TEDx explores the worlds beyond ourselves
There are unknown worlds everywhere. There are places in our world too small to see, foreign traditions ingrained in everyday life that other cultures could never relate to and possibly universes behind the veil of our reality’s fabric.
TEDxUSF brought together undergraduates, alumni and professors Saturday to discuss “A World Beyond Ourselves.” Only 100 attendees were permitted to view the live presentations, with another 100 attendees observing from an on-site live streaming room.
“Imagine for a moment that we are aliens looking down at humans,” Deby Cassill, an associate professor at USF St. Petersburg, said. “Humans wander around, go places … at this scale they could never understand our stories, personal lives and emotions.”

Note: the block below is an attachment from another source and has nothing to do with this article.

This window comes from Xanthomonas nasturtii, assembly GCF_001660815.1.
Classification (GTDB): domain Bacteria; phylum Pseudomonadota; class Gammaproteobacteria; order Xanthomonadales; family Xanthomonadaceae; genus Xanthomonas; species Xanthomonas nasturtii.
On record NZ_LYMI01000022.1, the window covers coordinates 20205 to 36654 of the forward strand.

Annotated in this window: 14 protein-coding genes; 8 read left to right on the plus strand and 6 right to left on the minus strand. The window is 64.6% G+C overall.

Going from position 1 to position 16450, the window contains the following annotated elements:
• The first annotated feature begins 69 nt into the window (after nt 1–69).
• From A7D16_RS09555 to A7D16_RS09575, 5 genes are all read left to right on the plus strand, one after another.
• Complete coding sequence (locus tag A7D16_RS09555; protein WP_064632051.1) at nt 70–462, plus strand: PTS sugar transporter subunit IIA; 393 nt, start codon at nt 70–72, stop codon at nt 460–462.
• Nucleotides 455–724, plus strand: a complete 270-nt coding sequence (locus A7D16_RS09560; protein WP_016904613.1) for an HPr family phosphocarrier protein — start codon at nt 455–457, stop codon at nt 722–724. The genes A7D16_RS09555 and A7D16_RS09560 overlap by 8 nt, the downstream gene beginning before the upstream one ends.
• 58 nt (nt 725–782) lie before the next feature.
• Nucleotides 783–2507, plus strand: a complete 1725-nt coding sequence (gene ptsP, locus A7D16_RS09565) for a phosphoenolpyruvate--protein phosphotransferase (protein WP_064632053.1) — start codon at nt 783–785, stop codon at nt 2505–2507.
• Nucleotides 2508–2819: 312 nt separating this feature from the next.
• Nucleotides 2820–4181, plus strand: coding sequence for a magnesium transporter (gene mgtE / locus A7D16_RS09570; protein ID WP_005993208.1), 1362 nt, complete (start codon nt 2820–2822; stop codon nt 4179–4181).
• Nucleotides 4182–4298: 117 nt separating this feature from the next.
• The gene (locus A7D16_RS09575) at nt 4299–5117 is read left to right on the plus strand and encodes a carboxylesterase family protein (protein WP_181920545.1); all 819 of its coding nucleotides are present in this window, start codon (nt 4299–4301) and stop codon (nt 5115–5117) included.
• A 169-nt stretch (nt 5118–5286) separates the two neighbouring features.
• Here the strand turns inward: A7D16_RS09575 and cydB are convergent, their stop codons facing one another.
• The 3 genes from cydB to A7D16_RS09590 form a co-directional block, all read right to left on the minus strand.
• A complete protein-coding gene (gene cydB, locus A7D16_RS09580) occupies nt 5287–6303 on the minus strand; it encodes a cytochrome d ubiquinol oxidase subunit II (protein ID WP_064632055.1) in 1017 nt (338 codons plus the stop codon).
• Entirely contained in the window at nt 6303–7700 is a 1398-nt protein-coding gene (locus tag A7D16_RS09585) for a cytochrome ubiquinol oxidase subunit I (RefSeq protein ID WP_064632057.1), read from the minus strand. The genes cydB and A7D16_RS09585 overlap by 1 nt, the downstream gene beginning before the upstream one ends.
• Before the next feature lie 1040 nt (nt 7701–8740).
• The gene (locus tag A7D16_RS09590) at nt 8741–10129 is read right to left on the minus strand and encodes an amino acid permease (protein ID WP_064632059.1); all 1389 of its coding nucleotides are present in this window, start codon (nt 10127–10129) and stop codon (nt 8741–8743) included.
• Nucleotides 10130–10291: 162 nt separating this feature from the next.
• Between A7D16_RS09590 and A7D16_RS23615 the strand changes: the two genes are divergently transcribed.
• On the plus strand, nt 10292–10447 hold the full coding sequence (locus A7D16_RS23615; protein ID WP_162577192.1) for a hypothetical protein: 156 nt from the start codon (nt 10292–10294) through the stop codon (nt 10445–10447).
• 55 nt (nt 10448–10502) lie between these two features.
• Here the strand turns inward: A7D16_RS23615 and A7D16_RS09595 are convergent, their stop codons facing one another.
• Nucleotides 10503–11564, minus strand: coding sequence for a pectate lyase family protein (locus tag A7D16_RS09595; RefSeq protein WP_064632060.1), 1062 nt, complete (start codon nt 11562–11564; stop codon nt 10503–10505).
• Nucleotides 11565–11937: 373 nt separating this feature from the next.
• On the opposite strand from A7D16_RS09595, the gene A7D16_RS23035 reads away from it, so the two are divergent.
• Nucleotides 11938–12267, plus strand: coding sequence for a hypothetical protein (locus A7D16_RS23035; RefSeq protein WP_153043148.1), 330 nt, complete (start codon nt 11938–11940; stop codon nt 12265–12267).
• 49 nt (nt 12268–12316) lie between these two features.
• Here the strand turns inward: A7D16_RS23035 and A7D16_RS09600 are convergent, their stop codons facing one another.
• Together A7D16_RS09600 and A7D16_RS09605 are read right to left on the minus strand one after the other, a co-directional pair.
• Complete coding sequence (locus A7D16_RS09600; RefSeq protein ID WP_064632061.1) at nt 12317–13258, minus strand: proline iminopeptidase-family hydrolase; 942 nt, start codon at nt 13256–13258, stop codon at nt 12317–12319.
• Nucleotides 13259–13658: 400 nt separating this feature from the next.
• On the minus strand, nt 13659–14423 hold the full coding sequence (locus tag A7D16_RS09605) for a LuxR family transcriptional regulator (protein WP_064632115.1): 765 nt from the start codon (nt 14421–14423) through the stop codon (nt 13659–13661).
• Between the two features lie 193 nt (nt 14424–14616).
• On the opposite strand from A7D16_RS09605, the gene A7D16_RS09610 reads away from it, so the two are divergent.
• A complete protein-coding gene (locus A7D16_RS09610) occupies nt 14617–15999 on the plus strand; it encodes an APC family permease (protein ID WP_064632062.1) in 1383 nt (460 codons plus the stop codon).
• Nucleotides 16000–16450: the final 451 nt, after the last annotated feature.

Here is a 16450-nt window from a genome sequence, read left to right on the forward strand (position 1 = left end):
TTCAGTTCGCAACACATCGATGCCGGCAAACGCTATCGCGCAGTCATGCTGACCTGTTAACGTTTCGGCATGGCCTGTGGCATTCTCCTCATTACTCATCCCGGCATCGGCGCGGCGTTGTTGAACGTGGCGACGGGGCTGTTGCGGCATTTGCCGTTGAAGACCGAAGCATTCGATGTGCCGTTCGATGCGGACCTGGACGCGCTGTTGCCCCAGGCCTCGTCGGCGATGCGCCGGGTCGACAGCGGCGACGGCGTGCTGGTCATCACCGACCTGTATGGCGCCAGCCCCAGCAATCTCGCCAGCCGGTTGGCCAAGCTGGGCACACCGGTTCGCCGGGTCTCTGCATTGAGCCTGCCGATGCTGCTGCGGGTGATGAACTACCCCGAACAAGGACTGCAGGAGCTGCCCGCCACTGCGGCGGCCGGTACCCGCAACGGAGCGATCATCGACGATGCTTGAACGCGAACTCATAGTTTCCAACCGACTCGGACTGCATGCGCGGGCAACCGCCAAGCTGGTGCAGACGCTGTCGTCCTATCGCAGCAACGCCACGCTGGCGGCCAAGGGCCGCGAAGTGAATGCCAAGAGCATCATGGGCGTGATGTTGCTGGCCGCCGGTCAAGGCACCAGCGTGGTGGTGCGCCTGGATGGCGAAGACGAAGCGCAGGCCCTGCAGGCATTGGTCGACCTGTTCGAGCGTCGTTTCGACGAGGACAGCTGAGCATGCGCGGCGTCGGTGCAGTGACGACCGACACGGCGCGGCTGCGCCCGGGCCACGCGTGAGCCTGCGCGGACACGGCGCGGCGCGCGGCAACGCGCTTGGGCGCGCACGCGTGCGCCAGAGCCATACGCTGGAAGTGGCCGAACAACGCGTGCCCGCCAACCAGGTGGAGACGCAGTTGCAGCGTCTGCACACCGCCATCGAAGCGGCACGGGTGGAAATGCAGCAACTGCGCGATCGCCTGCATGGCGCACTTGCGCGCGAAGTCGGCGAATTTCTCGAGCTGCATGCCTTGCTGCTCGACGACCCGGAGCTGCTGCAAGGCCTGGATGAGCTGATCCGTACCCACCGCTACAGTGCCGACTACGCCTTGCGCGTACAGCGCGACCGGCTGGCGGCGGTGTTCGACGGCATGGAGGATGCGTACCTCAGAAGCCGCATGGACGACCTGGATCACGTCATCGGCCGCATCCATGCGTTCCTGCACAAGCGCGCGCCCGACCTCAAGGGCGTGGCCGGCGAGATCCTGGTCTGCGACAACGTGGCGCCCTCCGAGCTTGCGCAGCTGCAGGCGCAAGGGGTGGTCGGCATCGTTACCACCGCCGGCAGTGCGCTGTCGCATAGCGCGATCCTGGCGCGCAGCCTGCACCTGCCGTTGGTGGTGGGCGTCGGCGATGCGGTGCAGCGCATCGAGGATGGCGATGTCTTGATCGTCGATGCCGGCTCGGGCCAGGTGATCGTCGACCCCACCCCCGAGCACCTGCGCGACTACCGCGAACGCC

Cassill studies the “rich inner lives of fire ants.” The self-proclaimed ant whisperer surveyed the activity of fire ants through a microscope and found behavior patterns comparable to humans.
She said the neurons of humans and ants were interchangeable and fire ants “booty waggle” in response to pleasure from taking care of little sister ants or ingesting good food, similar to a dog wagging its tail.
Cassill also said ants survive better as a family, when every member is doing its part ———-—-—another characteristic shared with humans.
“In a world beyond ourselves, no matter how big or small, everyone counts,” she said.
USF Research Associate Parmvir Bahia discussed the importance of bridging the gap between scientists and non-scientists through organized events in social settings.
She directs the U.S. chapter of Pint of Science, an organization that brings together scientists and non-scientists to discuss science in an understandable way over a brew.